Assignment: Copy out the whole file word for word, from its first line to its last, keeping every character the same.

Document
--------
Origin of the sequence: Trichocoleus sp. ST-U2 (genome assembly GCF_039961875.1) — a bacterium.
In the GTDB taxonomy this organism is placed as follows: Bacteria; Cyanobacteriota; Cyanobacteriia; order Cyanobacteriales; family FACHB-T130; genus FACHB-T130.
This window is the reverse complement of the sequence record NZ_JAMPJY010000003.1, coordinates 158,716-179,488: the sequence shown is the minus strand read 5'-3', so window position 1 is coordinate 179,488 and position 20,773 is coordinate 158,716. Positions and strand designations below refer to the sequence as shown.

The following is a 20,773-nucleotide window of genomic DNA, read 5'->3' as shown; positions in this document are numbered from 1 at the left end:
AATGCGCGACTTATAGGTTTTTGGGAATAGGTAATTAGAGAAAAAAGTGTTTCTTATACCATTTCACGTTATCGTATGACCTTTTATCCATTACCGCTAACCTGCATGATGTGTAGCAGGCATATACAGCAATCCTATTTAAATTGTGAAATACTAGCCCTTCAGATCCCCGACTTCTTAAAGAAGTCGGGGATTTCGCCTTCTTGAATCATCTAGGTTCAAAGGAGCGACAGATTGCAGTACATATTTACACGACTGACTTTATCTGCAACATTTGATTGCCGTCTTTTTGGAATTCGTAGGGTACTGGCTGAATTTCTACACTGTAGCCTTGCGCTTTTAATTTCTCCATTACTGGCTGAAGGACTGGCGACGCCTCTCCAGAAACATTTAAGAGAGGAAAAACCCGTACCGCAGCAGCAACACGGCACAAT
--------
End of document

Origin of the sequence: Trichocoleus sp. ST-U2 (genome assembly GCF_039961875.1) — a bacterium.
In the GTDB taxonomy this organism is placed as follows: Bacteria; Cyanobacteriota; Cyanobacteriia; order Cyanobacteriales; family FACHB-T130; genus FACHB-T130.
This window is the reverse complement of the sequence record NZ_JAMPJY010000003.1, coordinates 158,716-179,488: the sequence shown is the minus strand read 5'-3', so window position 1 is coordinate 179,488 and position 20,773 is coordinate 158,716. Positions and strand designations below refer to the sequence as shown.

The following is a 20,773-nucleotide window of genomic DNA, read 5'->3' as shown; positions in this document are numbered from 1 at the left end:
AATGCGCGACTTATAGGTTTTTGGGAATAGGTAATTAGAGAAAAAAGTGTTTCTTATACCATTTCACGTTATCGTATGACCTTTTATCCATTACCGCTAACCTGCATGATGTGTAGCAGGCATATACAGCAATCCTATTTAAATTGTGAAATACTAGCCCTTCAGATCCCCGACTTCTTAAAGAAGTCGGGGATTTCGCCTTCTTGAATCATCTAGGTTCAAAGGAGCGACAGATTGCAGTACATATTTACACGACTGACTTTATCTGCAACATTTGATTGCCGTCTTTTTGGAATTCGTAGGGTACTGGCTGAATTTCTACACTGTAGCCTTGCGCTTTTAATTTCTCCATTACTGGCTGAAGGACTGGCGACGCCTCTCCAGAAACATTTAAGAGAGGAAAAACCCGTACCGCAGCAGCAACACGGCACAAT